"We currently have Tropfest events in something like 14 cities around the world. Some of those are linked simultaneously, as in Australia where we have multiple cities connected during the one event," Polson notes. "But filmmakers from just about any country in the world can submit films to at least one of those events. The five-year vision is to have Tropfests in most major territories, and to continue to bring the short film format into the mainstream, as well as continue to build the most powerful launch pad in the world for a young filmmaker’s career. Hard to believe this all grew from one screening in a café in front of 200 people." In fact, the café was the setting for a short film Polson made. He asked the owner if he could screen the film there for some friends. Two-hundred people turned up that night in 1993 and the festival was born.

Two years after starting Tropfest, Polson made his first film as writer-director. The ten-minute short What's Going On, Frank? starred Polson alongside Hugo Weaving (The Matrix), one of many of his Australian co-workers who have gone on to international fame. The next step was feature film directing with his 1999 debut Siam Sunset, an Australian comedy-romance with British star Linus Roache. Several international features followed including Tenderness, which reunited Polson with his Sum of Us co-star Russell Crowe, but this time they were on different sides of the camera. Polson has also directed a large number of U.S. TV series episodes. Australian Simon Baker says that he was a bit unnerved when Polson directed episodes of his hit TV show “The Mentalist.” “John has a strong Australian accent, and I had to struggle to keep my American accent on the show.”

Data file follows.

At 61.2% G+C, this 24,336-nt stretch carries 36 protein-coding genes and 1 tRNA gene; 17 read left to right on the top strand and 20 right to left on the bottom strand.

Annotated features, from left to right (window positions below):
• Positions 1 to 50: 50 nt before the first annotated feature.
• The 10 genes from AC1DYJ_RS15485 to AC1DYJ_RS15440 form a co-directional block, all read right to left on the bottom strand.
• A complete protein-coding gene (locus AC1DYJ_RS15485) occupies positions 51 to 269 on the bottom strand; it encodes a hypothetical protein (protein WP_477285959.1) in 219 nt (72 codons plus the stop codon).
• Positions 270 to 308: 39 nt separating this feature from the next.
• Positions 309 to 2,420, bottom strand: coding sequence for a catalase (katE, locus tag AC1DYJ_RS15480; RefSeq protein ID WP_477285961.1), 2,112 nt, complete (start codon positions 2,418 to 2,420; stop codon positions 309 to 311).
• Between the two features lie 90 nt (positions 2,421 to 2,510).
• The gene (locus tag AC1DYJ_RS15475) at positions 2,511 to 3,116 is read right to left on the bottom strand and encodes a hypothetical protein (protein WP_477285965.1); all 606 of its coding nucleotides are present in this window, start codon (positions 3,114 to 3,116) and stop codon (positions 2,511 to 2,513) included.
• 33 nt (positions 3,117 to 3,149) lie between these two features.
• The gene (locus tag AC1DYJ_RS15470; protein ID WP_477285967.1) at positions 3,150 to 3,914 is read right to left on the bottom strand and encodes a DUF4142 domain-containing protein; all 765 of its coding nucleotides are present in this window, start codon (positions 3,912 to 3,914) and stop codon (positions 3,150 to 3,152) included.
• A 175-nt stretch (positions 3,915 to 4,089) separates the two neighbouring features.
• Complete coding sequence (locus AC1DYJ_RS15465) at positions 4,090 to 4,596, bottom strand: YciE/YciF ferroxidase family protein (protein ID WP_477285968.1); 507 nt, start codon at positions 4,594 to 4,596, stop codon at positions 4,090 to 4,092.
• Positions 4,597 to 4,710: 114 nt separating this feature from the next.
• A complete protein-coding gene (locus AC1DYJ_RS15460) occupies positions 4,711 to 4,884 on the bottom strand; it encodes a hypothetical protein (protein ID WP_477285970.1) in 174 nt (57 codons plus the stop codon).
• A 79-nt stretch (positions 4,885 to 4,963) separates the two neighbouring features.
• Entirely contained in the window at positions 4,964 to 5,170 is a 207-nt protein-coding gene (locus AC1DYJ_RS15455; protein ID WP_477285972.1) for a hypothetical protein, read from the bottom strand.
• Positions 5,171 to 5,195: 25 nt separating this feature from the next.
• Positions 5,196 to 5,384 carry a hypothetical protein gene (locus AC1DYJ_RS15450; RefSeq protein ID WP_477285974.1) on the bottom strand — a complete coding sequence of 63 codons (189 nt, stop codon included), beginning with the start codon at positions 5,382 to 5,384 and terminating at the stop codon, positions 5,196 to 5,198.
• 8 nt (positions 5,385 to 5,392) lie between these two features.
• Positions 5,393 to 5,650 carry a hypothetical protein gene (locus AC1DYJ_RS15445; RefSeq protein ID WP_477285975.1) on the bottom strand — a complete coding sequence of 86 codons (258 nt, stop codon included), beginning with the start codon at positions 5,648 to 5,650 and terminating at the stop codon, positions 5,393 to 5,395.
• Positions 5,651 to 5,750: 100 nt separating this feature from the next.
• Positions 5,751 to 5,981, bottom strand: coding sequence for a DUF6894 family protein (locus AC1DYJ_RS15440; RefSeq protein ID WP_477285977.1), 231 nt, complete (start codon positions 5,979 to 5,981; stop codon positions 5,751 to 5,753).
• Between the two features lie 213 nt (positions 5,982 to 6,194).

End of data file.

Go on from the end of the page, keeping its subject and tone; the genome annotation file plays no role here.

Polson is currently producing (and directing one segment of) Sydney Unplugged, a compilation feature with 12 directors each filming a separate story in Sydney. Attached to direct are Alex Proyas (Dark City), David Michôd (Animal Kingdom), Ivan Sen (Toomelah), John Curran (The Painted Veil), Kieran Darcy-Smith (Wish You Were Here), Liev Schreiber (Everything Is Illuminated), Rachel Ward (Beautiful Kate), Ray Lawrence (Lantana) and Russell Crowe (Texas). Two Australian actors will be making their directorial debuts—Anthony LaPaglia and Toni Collette. "It's a very complicated and challenging project," Polson says, "with so many different directors and other players involved, so it's taking longer than we had hoped! Hopefully, we will get it on the road in 2013."